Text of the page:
In the ensuing pages I shall endeavour to give the reader a necessarily brief and cursory, glance into the subjects which will form the underlying motif of the vast and manifold deliberations which will constitute the fundamental basis of the projected course of study which will be brought under the consideration of the members of the proposed association and will constitute the schedule, as it were, of the periodical dissertations of these matters of world-wide and vital individual significance to be comprised in the Series of One Hundred Lessons.
I have been at some pains to avoid as far as possible the use of technical and professional phrases and terminology, for the express purpose of bringing within the scope of every faculty of understanding these subjects which are equally a matter of life and death importance to every man, woman and child, in all the wide and varied range of nationalities and languages which constitute so large a part of our great Republic and upon whose health and efficiency so much of our national life depends.
The great and ominous unrest, so much in evidence of late, is ample proof of a latent popular dissatisfaction with the conditions of life and it is equally significant of the prevailing nervous tension—the obvious result of malnutrition of the system—which is one of the most prominent popular features of the worry-worn denizen of today.
Life, Health, Happiness—that vital interdependent triad—are surely a preoccupation strong enough and precious enough to startle the minds of the most complacent; and it is with the object of awakening all to their possibilities—in health or in disease—of protection of the one, and hope and regeneration under the other, that the course of study has been inaugurated of which the following is but a bare outline.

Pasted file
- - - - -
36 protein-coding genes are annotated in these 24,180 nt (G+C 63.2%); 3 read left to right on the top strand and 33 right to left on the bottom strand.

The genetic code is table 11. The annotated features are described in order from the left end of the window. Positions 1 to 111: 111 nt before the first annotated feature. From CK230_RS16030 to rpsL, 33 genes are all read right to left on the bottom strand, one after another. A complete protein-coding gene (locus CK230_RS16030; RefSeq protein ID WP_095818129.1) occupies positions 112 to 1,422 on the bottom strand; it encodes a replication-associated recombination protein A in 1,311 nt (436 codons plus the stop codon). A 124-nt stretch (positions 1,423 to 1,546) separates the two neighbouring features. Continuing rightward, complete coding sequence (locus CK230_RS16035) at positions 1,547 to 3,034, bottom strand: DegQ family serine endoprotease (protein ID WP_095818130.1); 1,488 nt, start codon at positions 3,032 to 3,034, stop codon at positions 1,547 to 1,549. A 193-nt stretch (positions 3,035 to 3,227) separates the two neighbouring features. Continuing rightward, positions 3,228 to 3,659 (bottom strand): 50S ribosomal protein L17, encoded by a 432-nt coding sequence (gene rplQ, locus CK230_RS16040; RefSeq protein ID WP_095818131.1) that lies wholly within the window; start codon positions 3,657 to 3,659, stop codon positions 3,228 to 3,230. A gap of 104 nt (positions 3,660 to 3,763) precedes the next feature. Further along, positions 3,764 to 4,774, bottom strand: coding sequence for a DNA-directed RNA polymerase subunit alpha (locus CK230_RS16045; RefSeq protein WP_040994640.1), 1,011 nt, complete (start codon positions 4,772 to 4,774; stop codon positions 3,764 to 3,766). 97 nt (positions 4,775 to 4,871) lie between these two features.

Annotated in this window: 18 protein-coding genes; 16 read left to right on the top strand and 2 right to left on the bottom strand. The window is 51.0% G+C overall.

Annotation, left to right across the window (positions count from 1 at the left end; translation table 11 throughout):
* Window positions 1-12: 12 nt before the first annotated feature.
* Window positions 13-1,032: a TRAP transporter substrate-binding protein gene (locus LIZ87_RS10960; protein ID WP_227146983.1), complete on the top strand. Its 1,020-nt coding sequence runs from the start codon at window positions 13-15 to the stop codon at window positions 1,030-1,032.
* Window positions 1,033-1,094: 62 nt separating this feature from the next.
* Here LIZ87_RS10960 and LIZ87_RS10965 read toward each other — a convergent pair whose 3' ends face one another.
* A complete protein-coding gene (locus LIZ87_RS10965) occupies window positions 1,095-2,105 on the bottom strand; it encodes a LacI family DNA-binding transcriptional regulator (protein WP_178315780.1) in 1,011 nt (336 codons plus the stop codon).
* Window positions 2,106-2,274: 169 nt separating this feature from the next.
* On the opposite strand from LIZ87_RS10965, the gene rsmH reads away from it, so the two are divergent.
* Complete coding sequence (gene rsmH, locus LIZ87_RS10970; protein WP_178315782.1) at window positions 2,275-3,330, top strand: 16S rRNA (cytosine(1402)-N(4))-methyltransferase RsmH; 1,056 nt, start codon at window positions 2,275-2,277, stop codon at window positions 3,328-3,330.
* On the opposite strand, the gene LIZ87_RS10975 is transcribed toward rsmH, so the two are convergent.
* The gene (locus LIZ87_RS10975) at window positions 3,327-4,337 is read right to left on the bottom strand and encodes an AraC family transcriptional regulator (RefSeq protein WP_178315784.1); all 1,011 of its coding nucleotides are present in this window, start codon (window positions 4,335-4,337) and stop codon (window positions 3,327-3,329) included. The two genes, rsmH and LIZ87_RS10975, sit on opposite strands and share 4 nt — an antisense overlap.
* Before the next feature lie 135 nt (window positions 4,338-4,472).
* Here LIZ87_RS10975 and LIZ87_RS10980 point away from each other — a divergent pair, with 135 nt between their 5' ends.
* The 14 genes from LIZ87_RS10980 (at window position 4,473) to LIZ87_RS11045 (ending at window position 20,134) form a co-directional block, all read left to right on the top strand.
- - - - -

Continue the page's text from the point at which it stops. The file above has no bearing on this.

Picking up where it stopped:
The human body is an accumulation of millions of separate cells, which are the bearers of life, and which in various groups form the different organs, the combined action of which constitutes our individual existence.
This existence itself is the natural issue of the existence of our predecessors, who generated the new life which will be transmitted by us and reappear in our offspring.
In like manner all the functions of the body form an endless chain in which not a single link must be faulty or missing, if healthy organic life is to continue.
This accumulation of cells, however, is by no means inactive. On the contrary, organic life is nothing but the constant dying of the old and the reconstruction of new cells; it means that we are in a perpetual condition of composition and consequently of decomposition throughout our entire being, its different parts and organs.
As soon as we are able to recognize this accumulation of cells as one individual whole and thus arrive at the idea of their absolute interdependence, we shall get rid of the prevalent idea, that the mere structural differences between the respective organs of the body make them separate and independent things which may be treated irrespective of one another in case of disease, or dealt with by different specialists.